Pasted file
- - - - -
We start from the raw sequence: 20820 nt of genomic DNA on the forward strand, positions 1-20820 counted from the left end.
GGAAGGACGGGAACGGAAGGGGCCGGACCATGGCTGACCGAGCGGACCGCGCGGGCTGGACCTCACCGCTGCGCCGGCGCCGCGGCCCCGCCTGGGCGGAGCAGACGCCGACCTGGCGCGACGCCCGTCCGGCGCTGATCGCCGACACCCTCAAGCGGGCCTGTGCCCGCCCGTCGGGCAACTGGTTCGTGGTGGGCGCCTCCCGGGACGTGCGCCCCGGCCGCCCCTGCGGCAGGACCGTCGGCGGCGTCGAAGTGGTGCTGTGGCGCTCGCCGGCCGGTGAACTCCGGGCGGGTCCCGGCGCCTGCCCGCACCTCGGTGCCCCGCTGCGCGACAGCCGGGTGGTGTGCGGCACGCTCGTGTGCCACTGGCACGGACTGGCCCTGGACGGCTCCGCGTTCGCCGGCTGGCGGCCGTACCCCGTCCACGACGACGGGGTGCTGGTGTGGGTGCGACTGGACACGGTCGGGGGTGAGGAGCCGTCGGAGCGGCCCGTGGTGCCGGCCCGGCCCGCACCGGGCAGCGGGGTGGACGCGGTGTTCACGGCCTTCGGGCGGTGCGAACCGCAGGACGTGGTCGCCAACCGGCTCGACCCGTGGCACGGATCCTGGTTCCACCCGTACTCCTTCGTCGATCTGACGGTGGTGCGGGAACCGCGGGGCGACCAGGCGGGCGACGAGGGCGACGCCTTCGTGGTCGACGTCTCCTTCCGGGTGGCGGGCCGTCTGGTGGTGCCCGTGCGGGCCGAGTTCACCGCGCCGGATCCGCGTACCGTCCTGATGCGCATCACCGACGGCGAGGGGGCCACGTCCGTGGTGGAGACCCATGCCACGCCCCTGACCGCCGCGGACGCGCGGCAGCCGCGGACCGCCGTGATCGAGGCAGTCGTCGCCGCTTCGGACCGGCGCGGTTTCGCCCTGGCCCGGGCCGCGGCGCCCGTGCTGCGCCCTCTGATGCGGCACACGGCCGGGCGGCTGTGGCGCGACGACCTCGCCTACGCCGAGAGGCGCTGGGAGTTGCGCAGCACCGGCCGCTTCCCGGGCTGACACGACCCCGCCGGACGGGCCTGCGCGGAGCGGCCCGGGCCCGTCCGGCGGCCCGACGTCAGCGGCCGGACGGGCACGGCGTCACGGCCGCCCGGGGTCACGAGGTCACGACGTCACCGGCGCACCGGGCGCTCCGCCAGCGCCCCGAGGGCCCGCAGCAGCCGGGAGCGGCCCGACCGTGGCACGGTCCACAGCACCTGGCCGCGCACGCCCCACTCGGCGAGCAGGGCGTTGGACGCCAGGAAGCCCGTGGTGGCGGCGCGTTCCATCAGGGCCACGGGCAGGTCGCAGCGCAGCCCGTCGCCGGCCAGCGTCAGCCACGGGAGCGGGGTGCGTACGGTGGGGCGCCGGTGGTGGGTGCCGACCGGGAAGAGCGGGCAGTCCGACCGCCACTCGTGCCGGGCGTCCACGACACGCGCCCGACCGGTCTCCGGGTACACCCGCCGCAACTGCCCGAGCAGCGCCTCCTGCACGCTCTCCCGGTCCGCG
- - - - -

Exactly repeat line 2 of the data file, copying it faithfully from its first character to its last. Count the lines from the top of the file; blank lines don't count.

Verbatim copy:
GGAAGGACGGGAACGGAAGGGGCCGGACCATGGCTGACCGAGCGGACCGCGCGGGCTGGACCTCACCGCTGCGCCGGCGCCGCGGCCCCGCCTGGGCGGAGCAGACGCCGACCTGGCGCGACGCCCGTCCGGCGCTGATCGCCGACACCCTCAAGCGGGCCTGTGCCCGCCCGTCGGGCAACTGGTTCGTGGTGGGCGCCTCCCGGGACGTGCGCCCCGGCCGCCCCTGCGGCAGGACCGTCGGCGGCGTCGAAGTGGTGCTGTGGCGCTCGCCGGCCGGTGAACTCCGGGCGGGTCCCGGCGCCTGCCCGCACCTCGGTGCCCCGCTGCGCGACAGCCGGGTGGTGTGCGGCACGCTCGTGTGCCACTGGCACGGACTGGCCCTGGACGGCTCCGCGTTCGCCGGCTGGCGGCCGTACCCCGTCCACGACGACGGGGTGCTGGTGTGGGTGCGACTGGACACGGTCGGGGGTGAGGAGCCGTCGGAGCGGCCCGTGGTGCCGGCCCGGCCCGCACCGGGCAGCGGGGTGGACGCGGTGTTCACGGCCTTCGGGCGGTGCGAACCGCAGGACGTGGTCGCCAACCGGCTCGACCCGTGGCACGGATCCTGGTTCCACCCGTACTCCTTCGTCGATCTGACGGTGGTGCGGGAACCGCGGGGCGACCAGGCGGGCGACGAGGGCGACGCCTTCGTGGTCGACGTCTCCTTCCGGGTGGCGGGCCGTCTGGTGGTGCCCGTGCGGGCCGAGTTCACCGCGCCGGATCCGCGTACCGTCCTGATGCGCATCACCGACGGCGAGGGGGCCACGTCCGTGGTGGAGACCCATGCCACGCCCCTGACCGCCGCGGACGCGCGGCAGCCGCGGACCGCCGTGATCGAGGCAGTCGTCGCCGCTTCGGACCGGCGCGGTTTCGCCCTGGCCCGGGCCGCGGCGCCCGTGCTGCGCCCTCTGATGCGGCACACGGCCGGGCGGCTGTGGCGCGACGACCTCGCCTACGCCGAGAGGCGCTGGGAGTTGCGCAGCACCGGCCGCTTCCCGGGCTGACACGACCCCGCCGGACGGGCCTGCGCGGAGCGGCCCGGGCCCGTCCGGCGGCCCGACGTCAGCGGCCGGACGGGCACGGCGTCACGGCCGCCCGGGGTCACGAGGTCACGACGTCACCGGCGCACCGGGCGCTCCGCCAGCGCCCCGAGGGCCCGCAGCAGCCGGGAGCGGCCCGACCGTGGCACGGTCCACAGCACCTGGCCGCGCACGCCCCACTCGGCGAGCAGGGCGTTGGACGCCAGGAAGCCCGTGGTGGCGGCGCGTTCCATCAGGGCCACGGGCAGGTCGCAGCGCAGCCCGTCGCCGGCCAGCGTCAGCCACGGGAGCGGGGTGCGTACGGTGGGGCGCCGGTGGTGGGTGCCGACCGGGAAGAGCGGGCAGTCCGACCGCCACTCGTGCCGGGCGTCCACGACACGCGCCCGACCGGTCTCCGGGTACACCCGCCGCAACTGCCCGAGCAGCGCCTCCTGCACGCTCTCCCGGTCCGCG